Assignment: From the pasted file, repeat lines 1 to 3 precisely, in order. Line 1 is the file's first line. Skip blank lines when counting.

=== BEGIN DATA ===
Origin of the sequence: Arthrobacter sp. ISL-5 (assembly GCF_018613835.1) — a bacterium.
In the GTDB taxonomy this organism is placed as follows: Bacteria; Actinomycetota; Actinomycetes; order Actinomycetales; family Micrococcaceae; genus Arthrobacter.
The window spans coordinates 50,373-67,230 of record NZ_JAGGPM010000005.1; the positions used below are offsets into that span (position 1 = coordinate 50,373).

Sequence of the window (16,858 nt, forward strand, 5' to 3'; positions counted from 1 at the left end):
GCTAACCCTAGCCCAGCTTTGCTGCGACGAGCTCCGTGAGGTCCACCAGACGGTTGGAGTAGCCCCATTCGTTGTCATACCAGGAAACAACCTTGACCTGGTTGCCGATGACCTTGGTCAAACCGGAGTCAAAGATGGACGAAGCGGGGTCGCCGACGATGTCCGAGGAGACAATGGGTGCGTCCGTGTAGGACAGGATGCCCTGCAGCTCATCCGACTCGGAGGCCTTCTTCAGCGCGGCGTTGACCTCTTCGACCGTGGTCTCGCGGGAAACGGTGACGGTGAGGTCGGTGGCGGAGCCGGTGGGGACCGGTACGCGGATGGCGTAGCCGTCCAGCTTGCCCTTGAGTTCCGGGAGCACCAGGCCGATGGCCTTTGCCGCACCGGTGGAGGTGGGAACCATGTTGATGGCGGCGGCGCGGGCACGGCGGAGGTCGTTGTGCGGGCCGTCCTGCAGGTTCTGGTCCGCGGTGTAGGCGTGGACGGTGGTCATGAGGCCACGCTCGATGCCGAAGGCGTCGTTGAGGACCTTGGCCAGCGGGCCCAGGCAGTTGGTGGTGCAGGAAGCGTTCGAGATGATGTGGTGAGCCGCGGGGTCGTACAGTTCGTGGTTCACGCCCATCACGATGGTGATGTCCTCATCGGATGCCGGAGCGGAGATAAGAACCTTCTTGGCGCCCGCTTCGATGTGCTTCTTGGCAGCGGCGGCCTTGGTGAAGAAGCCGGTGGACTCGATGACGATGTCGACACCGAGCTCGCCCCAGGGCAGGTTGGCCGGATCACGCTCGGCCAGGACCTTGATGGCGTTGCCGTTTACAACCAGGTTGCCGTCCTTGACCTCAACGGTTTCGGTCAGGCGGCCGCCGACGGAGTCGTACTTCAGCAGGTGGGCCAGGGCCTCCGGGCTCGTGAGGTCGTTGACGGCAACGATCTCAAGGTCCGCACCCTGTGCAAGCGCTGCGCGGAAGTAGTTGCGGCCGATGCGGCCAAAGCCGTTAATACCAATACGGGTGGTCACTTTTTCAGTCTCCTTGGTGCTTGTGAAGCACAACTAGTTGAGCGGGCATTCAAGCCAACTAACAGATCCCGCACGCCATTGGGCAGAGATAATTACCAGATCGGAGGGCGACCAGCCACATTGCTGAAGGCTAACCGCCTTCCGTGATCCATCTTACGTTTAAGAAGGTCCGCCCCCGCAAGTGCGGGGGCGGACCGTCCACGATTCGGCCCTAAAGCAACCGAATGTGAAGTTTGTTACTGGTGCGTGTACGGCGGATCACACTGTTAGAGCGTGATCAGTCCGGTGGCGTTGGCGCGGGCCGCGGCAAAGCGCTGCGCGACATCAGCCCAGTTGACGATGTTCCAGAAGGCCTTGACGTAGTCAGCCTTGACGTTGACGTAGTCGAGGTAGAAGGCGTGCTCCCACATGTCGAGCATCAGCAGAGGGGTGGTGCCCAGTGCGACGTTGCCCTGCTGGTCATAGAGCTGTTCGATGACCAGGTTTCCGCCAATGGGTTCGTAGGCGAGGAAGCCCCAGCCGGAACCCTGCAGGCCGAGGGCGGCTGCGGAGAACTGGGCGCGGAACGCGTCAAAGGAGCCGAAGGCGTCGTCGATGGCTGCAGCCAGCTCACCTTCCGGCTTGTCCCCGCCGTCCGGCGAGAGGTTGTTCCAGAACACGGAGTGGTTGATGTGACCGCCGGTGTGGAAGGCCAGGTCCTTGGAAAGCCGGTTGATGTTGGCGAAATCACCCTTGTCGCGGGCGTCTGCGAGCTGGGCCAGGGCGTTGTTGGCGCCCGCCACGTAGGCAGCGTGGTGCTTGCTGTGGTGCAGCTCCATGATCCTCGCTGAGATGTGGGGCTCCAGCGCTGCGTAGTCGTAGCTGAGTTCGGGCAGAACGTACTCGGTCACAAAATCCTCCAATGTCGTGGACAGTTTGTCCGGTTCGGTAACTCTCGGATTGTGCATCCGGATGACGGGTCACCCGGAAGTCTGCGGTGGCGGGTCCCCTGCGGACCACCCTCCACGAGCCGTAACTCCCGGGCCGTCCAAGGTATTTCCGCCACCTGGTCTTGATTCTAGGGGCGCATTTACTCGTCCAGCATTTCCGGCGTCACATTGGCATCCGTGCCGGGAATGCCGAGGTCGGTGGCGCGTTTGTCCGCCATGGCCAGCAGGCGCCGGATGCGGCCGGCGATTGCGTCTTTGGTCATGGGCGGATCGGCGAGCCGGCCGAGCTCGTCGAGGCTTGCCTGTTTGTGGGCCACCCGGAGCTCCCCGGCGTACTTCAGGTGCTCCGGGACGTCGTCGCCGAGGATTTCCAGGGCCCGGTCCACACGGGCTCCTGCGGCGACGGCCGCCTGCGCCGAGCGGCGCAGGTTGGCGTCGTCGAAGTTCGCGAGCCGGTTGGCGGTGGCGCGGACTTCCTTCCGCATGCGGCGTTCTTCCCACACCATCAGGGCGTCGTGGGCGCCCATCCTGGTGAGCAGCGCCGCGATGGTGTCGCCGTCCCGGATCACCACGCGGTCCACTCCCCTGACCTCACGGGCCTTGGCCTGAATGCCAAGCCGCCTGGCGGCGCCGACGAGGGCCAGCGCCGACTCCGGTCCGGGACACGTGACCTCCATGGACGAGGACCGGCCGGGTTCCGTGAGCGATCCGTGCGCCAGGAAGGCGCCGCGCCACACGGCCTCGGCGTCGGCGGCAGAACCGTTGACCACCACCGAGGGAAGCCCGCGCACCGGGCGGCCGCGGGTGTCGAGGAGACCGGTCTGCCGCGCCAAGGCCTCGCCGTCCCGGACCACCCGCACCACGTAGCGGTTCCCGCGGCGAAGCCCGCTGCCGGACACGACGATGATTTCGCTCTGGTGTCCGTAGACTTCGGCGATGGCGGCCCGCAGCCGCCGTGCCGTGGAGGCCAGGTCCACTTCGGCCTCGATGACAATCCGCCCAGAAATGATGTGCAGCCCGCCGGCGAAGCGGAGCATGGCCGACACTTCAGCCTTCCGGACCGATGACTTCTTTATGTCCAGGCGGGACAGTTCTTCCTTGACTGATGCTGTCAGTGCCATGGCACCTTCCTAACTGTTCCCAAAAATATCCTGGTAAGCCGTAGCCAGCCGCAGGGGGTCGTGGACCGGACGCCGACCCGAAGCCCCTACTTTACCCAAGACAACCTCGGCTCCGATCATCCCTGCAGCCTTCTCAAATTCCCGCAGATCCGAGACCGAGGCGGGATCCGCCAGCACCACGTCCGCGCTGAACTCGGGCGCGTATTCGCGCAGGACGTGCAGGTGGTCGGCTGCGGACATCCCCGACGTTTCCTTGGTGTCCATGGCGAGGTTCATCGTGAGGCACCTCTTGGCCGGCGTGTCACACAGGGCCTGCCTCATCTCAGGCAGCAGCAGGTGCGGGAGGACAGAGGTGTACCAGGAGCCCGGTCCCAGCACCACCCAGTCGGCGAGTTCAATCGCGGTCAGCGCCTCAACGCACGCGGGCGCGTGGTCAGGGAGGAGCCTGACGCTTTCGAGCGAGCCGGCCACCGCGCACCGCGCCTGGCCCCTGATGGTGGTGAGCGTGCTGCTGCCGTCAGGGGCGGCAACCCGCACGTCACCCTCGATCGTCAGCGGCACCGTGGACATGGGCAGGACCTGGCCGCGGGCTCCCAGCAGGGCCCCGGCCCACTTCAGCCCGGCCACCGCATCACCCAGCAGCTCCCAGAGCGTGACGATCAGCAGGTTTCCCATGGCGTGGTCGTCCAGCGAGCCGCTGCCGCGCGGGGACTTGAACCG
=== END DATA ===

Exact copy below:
Origin of the sequence: Arthrobacter sp. ISL-5 (assembly GCF_018613835.1) — a bacterium.
In the GTDB taxonomy this organism is placed as follows: Bacteria; Actinomycetota; Actinomycetes; order Actinomycetales; family Micrococcaceae; genus Arthrobacter.
The window spans coordinates 50,373-67,230 of record NZ_JAGGPM010000005.1; the positions used below are offsets into that span (position 1 = coordinate 50,373).